In regard to the general election in November, I would expect outside expenditures to continue — and increase — as the races for U.S. Senate and governor arrive on the main stage. At the legislative level, some of the groups that engaged in a more limited fashion in the primary — like Americans For Prosperity and Conduit for Commerce — will likely have a much larger field of play to engage, and I would expect them to broaden their efforts considerably.
@cdewayneharris No, I don't think it does. Moll's supporters will gravitate to Westerman, although Witt will need to attract independents.— blakerutherford (@blakerutherford) May 21, 2014
The Elephants In The Room
Lance: Let’s go ahead and talk about the races for governor and U.S. Senate. First, governor: What’s the big choice Arkansas voters face in the gubernatorial election? Is this a race about tax policy and the private option, or are we doomed to re-litigate Clinton-era scandals? And what’s the best case they can make to the business community for its vote?
Robert: As much as I think we’d all like to enjoy a short break, there’s no rest for the weary. The 2014 governor’s race officially starts today.
In my view this election is going to come down to the visions that each of these candidates have for the state. Sure, tax policy — and to a lesser extent the private option — will come into play, but it’s much bigger than that. While the candidates have to lay out specifics, they also have to sell voters on their overarching vision of where they want to take the state of Arkansas and integrate those specific priorities into those visions.
No doubt that Ross’ side will try and remind voters of Hutchinson’s involvement in the Clinton impeachment proceedings. But while Clinton is still widely liked across the state, Arkansas is not the same state it was the last time Hutchinson was on the ballot, and many voters may not be persuaded by that old attack anymore.
In order to get business community support, they’ll have to show that they understand what it takes to create a business-friendly environment that makes Arkansas competitive with neighboring states. Ross scored some early points with the business community for his support of reducing and removing the sales tax on repair and replacement parts. Thats a major cost disadvantage for companies doing business in Arkansas compared to other states. Hutchinson, on the other hand, has made perhaps the No. 1 priority of Arkansas businesses — improved and expanded workforce training and technical education — a cornerstone of his campaign, and could reap the benefits of that campaign plank as he expands that message to business owners across the state.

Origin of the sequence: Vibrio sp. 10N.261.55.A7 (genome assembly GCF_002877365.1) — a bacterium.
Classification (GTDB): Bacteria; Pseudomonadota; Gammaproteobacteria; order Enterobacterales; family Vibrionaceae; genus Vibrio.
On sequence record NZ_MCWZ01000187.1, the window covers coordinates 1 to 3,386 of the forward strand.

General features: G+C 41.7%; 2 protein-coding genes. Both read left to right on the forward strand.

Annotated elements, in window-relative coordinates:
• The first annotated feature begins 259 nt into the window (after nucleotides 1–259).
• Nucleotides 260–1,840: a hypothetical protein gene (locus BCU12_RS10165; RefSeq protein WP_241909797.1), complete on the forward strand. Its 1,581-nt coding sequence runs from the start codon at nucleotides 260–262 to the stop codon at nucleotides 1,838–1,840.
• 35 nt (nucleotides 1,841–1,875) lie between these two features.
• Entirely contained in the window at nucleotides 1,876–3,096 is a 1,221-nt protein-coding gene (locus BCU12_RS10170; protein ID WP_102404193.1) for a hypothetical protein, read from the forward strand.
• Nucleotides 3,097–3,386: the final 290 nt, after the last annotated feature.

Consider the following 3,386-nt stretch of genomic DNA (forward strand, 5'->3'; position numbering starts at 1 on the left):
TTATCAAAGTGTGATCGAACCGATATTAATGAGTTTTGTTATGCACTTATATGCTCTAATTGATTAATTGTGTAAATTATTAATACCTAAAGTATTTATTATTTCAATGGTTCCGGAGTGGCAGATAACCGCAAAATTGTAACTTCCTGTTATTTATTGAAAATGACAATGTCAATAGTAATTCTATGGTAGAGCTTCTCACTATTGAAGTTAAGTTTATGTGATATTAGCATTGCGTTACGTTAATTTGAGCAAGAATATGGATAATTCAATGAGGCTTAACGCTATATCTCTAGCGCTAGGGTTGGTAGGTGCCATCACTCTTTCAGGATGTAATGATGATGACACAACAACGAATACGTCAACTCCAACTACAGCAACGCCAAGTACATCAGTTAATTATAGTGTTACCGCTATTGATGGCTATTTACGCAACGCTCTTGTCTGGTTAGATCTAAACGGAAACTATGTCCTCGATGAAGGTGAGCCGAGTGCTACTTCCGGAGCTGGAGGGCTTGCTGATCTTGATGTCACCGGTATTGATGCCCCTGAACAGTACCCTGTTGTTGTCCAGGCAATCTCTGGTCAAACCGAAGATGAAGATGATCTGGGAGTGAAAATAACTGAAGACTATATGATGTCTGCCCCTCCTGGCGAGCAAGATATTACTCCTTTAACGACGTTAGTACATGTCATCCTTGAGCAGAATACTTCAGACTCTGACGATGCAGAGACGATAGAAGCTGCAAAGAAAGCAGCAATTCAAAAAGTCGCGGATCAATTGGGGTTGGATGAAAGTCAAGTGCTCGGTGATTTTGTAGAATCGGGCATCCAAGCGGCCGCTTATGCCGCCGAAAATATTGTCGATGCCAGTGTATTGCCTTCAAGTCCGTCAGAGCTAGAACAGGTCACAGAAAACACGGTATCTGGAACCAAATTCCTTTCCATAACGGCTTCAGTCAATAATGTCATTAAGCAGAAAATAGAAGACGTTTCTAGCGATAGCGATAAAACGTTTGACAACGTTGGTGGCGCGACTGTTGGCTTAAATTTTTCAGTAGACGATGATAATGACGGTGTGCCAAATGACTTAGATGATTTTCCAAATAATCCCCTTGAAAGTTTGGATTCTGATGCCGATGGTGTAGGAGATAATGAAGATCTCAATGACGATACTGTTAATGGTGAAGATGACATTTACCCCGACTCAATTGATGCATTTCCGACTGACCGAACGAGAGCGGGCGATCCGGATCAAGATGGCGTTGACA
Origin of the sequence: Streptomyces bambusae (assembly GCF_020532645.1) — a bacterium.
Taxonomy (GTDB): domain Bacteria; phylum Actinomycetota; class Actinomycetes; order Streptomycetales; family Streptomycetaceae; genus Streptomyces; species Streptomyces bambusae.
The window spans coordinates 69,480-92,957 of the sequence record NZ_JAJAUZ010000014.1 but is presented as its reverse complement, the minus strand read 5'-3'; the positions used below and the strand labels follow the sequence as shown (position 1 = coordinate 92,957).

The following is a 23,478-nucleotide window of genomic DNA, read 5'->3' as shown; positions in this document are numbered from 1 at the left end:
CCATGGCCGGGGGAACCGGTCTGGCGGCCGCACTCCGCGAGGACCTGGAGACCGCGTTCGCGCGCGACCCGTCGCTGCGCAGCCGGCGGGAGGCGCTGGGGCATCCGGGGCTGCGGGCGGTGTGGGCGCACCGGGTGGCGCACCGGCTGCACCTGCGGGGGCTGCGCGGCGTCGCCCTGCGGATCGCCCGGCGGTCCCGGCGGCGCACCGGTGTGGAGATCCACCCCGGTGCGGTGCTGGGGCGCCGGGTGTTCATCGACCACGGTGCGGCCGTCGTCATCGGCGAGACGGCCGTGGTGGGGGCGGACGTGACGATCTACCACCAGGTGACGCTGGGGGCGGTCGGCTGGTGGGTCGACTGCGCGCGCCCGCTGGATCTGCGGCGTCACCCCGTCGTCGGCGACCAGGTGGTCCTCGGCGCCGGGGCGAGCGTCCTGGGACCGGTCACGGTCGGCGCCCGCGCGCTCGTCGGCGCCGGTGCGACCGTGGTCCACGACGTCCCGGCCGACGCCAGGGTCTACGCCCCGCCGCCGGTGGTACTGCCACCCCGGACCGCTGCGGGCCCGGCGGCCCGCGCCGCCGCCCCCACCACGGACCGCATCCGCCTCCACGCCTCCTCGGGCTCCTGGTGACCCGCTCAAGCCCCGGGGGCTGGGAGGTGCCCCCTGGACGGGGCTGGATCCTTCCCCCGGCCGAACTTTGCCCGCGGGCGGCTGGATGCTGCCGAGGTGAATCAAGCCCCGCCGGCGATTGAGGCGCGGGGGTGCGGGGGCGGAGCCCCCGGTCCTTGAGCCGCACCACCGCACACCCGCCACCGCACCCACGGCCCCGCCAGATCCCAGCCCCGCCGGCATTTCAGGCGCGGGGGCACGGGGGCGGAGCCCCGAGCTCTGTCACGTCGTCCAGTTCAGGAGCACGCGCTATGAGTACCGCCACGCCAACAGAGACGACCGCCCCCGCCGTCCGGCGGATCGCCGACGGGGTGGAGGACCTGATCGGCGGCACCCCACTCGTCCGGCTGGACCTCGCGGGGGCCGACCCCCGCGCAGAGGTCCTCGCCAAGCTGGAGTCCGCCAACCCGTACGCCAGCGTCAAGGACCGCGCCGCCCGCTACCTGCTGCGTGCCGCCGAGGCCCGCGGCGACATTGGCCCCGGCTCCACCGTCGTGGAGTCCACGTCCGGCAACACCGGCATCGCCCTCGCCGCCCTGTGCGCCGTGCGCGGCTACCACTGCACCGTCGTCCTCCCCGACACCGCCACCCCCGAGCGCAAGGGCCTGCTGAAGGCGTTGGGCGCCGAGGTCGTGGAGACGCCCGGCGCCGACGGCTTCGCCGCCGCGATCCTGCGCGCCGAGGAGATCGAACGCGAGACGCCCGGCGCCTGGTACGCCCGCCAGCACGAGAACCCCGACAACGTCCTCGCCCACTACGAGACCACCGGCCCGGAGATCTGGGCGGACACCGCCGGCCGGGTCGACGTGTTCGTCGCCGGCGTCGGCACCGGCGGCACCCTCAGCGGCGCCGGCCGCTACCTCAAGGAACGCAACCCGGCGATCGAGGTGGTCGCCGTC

Blake: Last night Asa Hutchinson said he wanted to be the "jobs governor" and Mike Ross said he wanted to be the "education governor." It sounds like both candidates are angling for a piece of the Mike Beebe platform and legacy, which should make the current governor smile a bit.
That said, I believe Hutchinson's tax plan has the potential to resonate more with the electorate, although I don't believe it's a suitable path to create jobs. Education reform, including reforming our tax system to help more children go to college, would have a far greater benefit on the economic life of our state, and that's what Ross aims to achieve. But he's going to have do more — and spend more — crafting that narrative. All together, it could create a fairly robust marketplace of ideas for the business community to consider, which is a good thing.
That said, Hutchinson's victory speech was telling. Ahead in the polls, he chose to go negative, describing Ross as a "Nancy Pelosi protege." If it is a theme — albeit a tired one — Hutchinson intends to pursue this fall, I think the electorate should expect Ross to fight back. The time both men spent in Congress is relevant to a degree, and that includes Hutchinson's work as an anti-Bill Clinton impeachment manager. How much of either will influence the average voter is unknown at this point, but I do think the Clinton brand will have a part to play in this race.
Lance: And hey! Ross has come out swinging today with his first post-primary ad. Let's take a look, shall we?
Robert: The new Ross ad touches on a few good points - mainly his small-town roots and focuses on helping the middle class. I think those parts of the ad are well presented and have some legs.
But I'm not sold on the effectiveness the attacks on Hutchinson. The "jobs to China" message may resonate with the old labor union industrial protectionist crowd, but I doubt it will have broad impact on the average voter. The DC lobbyist "boogie man" charges are fairly predictable and hollow - not to mention hypocritical given that Ross himself worked as a lobbyist before his gubernatorial run.
Blake: The polls have shown Ross consistently trailing Hutchinson, so I suppose this is an effort to try and create some contrasts.